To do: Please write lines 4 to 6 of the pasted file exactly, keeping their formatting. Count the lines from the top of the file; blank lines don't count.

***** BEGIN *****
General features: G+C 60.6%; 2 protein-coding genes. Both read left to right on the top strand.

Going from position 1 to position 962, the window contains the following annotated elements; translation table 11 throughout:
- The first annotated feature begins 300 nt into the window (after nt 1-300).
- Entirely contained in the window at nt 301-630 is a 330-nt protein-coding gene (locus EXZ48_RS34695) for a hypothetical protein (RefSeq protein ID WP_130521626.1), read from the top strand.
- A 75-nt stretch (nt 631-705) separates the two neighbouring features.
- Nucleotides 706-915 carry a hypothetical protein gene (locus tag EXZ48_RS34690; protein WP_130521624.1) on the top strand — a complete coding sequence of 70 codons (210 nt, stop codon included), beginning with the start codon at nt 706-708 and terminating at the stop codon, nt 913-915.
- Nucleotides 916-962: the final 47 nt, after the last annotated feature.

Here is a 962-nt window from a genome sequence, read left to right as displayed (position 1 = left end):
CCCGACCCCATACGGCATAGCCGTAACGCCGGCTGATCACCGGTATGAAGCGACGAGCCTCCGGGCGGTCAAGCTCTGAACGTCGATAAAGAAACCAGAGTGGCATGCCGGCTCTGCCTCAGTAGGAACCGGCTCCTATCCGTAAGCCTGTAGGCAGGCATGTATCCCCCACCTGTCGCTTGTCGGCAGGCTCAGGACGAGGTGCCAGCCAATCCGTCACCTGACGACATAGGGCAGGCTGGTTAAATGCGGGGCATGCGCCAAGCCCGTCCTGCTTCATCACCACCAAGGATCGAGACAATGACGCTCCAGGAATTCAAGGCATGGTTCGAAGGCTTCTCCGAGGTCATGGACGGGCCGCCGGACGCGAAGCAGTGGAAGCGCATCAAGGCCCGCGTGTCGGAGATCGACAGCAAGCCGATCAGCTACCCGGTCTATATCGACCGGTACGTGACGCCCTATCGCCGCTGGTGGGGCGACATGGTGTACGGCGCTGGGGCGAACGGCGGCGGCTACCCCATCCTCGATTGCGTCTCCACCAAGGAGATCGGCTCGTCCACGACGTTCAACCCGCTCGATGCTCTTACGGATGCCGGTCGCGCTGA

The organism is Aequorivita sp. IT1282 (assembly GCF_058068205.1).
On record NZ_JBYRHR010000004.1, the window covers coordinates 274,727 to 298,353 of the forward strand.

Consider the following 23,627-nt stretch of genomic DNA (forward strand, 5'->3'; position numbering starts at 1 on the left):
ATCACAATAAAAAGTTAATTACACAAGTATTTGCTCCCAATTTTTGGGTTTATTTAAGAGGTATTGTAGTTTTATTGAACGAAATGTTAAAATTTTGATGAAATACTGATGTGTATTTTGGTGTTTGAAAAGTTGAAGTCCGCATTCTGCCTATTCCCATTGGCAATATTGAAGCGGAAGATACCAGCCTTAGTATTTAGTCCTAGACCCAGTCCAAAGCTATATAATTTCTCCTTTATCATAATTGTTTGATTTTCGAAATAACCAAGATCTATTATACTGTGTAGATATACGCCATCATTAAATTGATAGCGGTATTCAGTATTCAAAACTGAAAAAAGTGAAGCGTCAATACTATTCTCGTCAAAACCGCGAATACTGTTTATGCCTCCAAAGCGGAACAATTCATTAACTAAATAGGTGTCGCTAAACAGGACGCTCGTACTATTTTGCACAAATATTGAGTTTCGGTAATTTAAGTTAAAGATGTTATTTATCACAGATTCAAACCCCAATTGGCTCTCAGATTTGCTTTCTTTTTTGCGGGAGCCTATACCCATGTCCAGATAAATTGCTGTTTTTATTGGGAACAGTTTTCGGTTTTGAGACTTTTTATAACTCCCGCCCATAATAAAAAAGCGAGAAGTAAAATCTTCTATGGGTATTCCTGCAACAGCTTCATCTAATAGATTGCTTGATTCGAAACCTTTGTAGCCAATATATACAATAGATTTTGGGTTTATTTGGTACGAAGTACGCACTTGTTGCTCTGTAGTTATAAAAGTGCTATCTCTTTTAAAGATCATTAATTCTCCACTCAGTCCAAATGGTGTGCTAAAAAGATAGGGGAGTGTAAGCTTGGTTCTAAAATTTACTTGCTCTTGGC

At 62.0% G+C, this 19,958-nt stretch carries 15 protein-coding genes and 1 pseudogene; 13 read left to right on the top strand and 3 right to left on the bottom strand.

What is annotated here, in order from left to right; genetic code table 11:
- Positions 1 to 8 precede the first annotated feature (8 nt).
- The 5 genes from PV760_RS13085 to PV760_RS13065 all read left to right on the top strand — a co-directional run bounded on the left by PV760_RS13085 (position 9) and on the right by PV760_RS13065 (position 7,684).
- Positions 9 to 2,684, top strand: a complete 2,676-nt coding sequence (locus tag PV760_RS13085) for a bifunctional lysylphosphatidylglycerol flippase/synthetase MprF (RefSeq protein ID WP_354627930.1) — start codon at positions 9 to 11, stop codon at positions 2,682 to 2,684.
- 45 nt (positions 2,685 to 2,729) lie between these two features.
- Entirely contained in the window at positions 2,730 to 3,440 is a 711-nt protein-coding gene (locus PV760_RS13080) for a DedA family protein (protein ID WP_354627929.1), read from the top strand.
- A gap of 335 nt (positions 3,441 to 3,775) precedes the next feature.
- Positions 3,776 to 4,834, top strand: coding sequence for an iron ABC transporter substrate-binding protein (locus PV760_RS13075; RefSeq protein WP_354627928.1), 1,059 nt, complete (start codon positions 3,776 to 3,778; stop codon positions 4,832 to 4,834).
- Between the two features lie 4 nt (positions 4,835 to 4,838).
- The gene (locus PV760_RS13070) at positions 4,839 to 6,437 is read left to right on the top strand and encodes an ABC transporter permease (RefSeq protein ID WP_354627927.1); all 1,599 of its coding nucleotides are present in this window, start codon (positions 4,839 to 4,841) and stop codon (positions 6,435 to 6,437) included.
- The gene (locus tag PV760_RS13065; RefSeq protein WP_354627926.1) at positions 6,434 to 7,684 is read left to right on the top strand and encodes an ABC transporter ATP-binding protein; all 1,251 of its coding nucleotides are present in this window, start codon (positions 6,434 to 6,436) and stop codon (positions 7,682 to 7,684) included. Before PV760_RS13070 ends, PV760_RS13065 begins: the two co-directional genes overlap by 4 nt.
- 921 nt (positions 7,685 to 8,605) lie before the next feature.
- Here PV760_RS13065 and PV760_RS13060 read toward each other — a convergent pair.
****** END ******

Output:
- Entirely contained in the window at nt 301-630 is a 330-nt protein-coding gene (locus EXZ48_RS34695) for a hypothetical protein (RefSeq protein ID WP_130521626.1), read from the top strand.
- A 75-nt stretch (nt 631-705) separates the two neighbouring features.
- Nucleotides 706-915 carry a hypothetical protein gene (locus tag EXZ48_RS34690; protein WP_130521624.1) on the top strand — a complete coding sequence of 70 codons (210 nt, stop codon included), beginning with the start codon at nt 706-708 and terminating at the stop codon, nt 913-915.